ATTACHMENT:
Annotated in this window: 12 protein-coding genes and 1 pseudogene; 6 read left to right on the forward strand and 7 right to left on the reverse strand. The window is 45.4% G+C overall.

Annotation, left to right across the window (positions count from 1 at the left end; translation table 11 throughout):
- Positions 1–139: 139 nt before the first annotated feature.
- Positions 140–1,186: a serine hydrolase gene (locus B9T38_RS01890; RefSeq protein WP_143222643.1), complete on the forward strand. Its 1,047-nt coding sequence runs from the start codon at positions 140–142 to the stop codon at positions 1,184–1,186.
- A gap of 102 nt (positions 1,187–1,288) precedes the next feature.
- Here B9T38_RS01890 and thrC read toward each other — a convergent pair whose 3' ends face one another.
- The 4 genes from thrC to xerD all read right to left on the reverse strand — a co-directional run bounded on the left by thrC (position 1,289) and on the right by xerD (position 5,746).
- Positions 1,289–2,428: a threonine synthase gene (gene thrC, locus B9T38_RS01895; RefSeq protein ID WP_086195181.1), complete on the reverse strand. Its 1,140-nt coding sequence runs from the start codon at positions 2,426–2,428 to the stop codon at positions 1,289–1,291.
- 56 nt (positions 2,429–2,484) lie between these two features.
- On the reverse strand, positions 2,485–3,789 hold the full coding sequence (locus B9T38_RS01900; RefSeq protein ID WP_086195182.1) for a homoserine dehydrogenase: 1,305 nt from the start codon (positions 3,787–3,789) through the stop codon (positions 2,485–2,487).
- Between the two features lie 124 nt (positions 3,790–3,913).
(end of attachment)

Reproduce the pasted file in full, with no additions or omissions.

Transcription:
Annotated in this window: 12 protein-coding genes and 1 pseudogene; 6 read left to right on the forward strand and 7 right to left on the reverse strand. The window is 45.4% G+C overall.

Annotation, left to right across the window (positions count from 1 at the left end; translation table 11 throughout):
- Positions 1–139: 139 nt before the first annotated feature.
- Positions 140–1,186: a serine hydrolase gene (locus B9T38_RS01890; RefSeq protein WP_143222643.1), complete on the forward strand. Its 1,047-nt coding sequence runs from the start codon at positions 140–142 to the stop codon at positions 1,184–1,186.
- A gap of 102 nt (positions 1,187–1,288) precedes the next feature.
- Here B9T38_RS01890 and thrC read toward each other — a convergent pair whose 3' ends face one another.
- The 4 genes from thrC to xerD all read right to left on the reverse strand — a co-directional run bounded on the left by thrC (position 1,289) and on the right by xerD (position 5,746).
- Positions 1,289–2,428: a threonine synthase gene (gene thrC, locus B9T38_RS01895; RefSeq protein ID WP_086195181.1), complete on the reverse strand. Its 1,140-nt coding sequence runs from the start codon at positions 2,426–2,428 to the stop codon at positions 1,289–1,291.
- 56 nt (positions 2,429–2,484) lie between these two features.
- On the reverse strand, positions 2,485–3,789 hold the full coding sequence (locus B9T38_RS01900; RefSeq protein ID WP_086195182.1) for a homoserine dehydrogenase: 1,305 nt from the start codon (positions 3,787–3,789) through the stop codon (positions 2,485–2,487).
- Between the two features lie 124 nt (positions 3,790–3,913).